• Happens in Don Juan by Lord Byron, eventually leading to No Party Like a Donner Party. The eponymous hero is the only survivor.
  • Gods and Warriors: This happens to Hylas after he escapes the Crows by stealing a boat in the first book. He eventually manages to catch a sea turtle and eat it before a shark appears to threaten him and a storm crushes the boat. Fortunately for him, Spirit and his pod drive the shark away and help the boy reach the Island of the Fin People.
  • The Island of Doctor Moreau also begins this way. In Edward Prendick's case, he's in the Pacific. He initially has a couple of fellow survivors with him, but they get into a fight after it's suggested they turn to cannibalism to survive. The two fall overboard and drown, leaving Prendick alone. Prendick is eventually picked up by a passing ship, but in the interim has gone nearly insane from sunstroke and lack of food.
  • Just So Stories: In How the Whale Got His Throat the Mariner begins the story stranded on a raft in the middle of the ocean.
  • The central plot of Life of Pi. The twist is that he isn't lost at sea with other people... he's lost at sea with a full-grown Bengal tiger!
  • The short story "The Open Boat" by Stephen Crane is about a group of sailors who are lost at sea. It was based on Crane's own experience of surviving a shipwreck.
  • Percy Jackson and the Olympians: Percy's mom Sally told him this is what happened to his Disappeared Dad. From a certain point of view, perhaps
  • The poem "The Rime of the Ancient Mariner": a group of sailors wind up lost at sea when the ship is driven off course after the narrator shoots an albatross. One by one the crew all perish, but the mariner survives.
  • Slimer begins with the protagonists adrift in the freezing cold Atlantic in a life raft after their yacht sank.
  • Tik-Tok of Oz: Betsy Bobbin and Hank the mule start the story being shipwrecked and finally washing ashore.
  • The Hands of the Emperor: After the Fall of Astandalas Cliopher undertook the long and arduous journey back to his home on the islands, crossing the ocean in a self-built boat. Lacking any objects of navigation except for a rather basic knowledge of the stars, he got lost whenever a storm blew him of his (already shaky) course.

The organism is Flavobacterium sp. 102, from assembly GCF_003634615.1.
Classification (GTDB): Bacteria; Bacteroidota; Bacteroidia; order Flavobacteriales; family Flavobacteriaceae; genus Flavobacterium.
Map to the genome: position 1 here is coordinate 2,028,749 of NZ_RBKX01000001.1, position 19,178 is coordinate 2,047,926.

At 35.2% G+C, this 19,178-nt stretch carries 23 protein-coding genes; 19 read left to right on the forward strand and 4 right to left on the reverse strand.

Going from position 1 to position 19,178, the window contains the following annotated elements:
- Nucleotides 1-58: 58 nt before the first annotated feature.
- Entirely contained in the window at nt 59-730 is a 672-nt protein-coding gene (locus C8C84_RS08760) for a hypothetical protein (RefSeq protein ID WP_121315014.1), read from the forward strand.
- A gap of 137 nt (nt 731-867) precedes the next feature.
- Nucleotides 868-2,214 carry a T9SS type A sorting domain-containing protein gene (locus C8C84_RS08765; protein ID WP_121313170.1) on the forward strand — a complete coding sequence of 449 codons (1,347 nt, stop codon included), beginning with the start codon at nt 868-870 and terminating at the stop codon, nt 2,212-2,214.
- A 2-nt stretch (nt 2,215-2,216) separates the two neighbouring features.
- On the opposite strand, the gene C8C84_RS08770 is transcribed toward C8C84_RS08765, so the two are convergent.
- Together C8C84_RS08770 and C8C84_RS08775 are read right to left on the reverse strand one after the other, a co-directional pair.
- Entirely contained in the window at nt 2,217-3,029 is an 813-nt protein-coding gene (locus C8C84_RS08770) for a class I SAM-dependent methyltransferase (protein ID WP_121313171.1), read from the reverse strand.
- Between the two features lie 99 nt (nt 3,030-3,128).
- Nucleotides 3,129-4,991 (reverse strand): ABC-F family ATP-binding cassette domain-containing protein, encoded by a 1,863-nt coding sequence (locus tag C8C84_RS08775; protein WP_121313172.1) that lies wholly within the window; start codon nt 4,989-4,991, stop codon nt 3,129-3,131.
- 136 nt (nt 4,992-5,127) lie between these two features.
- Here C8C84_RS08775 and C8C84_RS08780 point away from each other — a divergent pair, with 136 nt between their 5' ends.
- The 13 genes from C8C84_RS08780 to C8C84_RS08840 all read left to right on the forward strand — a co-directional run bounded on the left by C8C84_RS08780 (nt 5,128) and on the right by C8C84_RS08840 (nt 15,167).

• Dolphin Island: When the hovership Santa Anna starts to sink a few hundred miles off the coast of Australia, the crew set off in the lifeboats and are far away before Little Stowaway Johnny Clinton can signal for help. Johnny is left floating on a packing crate. He makes a little shelter on the crate out of debris and his shirt, but he has no way of propelling himself and nothing to eat or drink. The next day, heroic dolphins start pushing him towards Dolphin Island, which is about 100 miles to the west. By the time they arrive, Johnny has been on the crate for about 30 hours and is severely dehydrated and sunburned.

    Live-Action TV 
  • Arrow. This happens to Oliver Queen after the Queen's Gambit sinks. After several days adrift they start running out of water, so his father murders the other man in the liferaft and then shoots himself, so his son will survive. It also happens twice to Sara Lance; the first time she's 'rescued' by Mad Scientist Dr. Ivo, the second time by Nyssa Al-Ghul of the League of Assassins.
  • One Monty Python's Flying Circus episode had several sailors adrift in a boat and contemplating cannibalism to survive.
  • Evoked by Ricky Gervais and Steve Merchant in The Ricky Gervais Show, when they asked Karl Pilkington who he'd rather save from a sinking ship. Most of Steve's argumentation was based on the fact that if Karl took Ricky on his lifeboat, he'd eat all the food in five minutes and let Karl starve.